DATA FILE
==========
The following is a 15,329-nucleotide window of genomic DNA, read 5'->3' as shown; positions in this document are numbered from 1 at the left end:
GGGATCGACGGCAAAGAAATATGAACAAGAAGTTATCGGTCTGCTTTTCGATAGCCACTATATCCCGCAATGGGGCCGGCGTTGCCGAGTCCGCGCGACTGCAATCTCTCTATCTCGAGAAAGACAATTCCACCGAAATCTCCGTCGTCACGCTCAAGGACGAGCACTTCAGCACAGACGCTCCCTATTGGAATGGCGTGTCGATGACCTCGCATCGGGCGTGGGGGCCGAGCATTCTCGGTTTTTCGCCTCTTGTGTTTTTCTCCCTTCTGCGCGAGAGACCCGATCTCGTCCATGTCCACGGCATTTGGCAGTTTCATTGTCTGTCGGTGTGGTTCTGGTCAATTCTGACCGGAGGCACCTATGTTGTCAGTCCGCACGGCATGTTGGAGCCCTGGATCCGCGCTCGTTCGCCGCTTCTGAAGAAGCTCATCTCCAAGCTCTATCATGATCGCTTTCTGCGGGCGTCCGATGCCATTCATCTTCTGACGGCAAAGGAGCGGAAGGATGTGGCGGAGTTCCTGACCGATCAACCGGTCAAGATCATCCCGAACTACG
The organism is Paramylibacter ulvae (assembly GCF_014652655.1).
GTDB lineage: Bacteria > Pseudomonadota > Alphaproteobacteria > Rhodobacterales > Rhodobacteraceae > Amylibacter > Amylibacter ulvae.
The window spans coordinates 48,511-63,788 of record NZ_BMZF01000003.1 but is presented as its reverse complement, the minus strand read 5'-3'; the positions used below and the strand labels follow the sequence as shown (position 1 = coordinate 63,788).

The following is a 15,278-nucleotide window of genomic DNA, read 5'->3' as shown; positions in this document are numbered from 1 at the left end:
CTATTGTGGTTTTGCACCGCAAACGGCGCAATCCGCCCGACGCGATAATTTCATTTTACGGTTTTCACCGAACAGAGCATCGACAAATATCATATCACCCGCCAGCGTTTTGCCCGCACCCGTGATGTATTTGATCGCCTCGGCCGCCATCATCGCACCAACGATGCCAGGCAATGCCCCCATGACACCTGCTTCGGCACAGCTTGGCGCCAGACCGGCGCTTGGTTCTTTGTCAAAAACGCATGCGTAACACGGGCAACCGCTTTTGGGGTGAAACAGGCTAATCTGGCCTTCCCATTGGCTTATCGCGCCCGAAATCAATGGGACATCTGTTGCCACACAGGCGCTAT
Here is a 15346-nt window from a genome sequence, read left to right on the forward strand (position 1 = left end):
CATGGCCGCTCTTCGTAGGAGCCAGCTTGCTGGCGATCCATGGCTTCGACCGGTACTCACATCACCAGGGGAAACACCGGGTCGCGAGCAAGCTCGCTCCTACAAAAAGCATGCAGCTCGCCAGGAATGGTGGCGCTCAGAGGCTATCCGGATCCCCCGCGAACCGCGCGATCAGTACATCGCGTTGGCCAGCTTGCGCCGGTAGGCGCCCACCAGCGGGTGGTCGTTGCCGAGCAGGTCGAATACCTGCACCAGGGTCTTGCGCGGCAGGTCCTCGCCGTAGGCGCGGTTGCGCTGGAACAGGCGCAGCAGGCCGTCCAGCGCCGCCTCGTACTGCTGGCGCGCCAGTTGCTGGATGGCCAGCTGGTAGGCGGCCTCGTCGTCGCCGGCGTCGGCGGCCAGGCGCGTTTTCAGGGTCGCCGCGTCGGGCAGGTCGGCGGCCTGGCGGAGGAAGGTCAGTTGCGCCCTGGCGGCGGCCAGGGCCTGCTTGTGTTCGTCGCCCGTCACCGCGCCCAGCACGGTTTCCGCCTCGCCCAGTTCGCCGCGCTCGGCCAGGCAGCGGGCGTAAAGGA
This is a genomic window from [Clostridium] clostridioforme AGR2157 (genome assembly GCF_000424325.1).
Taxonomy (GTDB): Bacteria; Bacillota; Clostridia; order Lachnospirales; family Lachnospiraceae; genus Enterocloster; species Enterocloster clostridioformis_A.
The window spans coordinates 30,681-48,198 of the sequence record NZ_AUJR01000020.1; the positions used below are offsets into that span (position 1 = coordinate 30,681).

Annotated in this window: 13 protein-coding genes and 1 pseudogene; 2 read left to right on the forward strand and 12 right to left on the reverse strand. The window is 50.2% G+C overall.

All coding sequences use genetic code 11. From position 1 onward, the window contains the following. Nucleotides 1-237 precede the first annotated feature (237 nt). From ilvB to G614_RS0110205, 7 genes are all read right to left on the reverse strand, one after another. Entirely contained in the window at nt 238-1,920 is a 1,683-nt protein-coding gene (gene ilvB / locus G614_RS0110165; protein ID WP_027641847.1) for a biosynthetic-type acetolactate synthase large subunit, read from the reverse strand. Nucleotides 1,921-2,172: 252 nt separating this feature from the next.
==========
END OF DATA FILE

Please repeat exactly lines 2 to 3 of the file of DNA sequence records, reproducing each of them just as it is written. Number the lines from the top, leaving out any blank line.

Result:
GGGATCGACGGCAAAGAAATATGAACAAGAAGTTATCGGTCTGCTTTTCGATAGCCACTATATCCCGCAATGGGGCCGGCGTTGCCGAGTCCGCGCGACTGCAATCTCTCTATCTCGAGAAAGACAATTCCACCGAAATCTCCGTCGTCACGCTCAAGGACGAGCACTTCAGCACAGACGCTCCCTATTGGAATGGCGTGTCGATGACCTCGCATCGGGCGTGGGGGCCGAGCATTCTCGGTTTTTCGCCTCTTGTGTTTTTCTCCCTTCTGCGCGAGAGACCCGATCTCGTCCATGTCCACGGCATTTGGCAGTTTCATTGTCTGTCGGTGTGGTTCTGGTCAATTCTGACCGGAGGCACCTATGTTGTCAGTCCGCACGGCATGTTGGAGCCCTGGATCCGCGCTCGTTCGCCGCTTCTGAAGAAGCTCATCTCCAAGCTCTATCATGATCGCTTTCTGCGGGCGTCCGATGCCATTCATCTTCTGACGGCAAAGGAGCGGAAGGATGTGGCGGAGTTCCTGACCGATCAACCGGTCAAGATCATCCCGAACTACG
The organism is Paramylibacter ulvae (assembly GCF_014652655.1).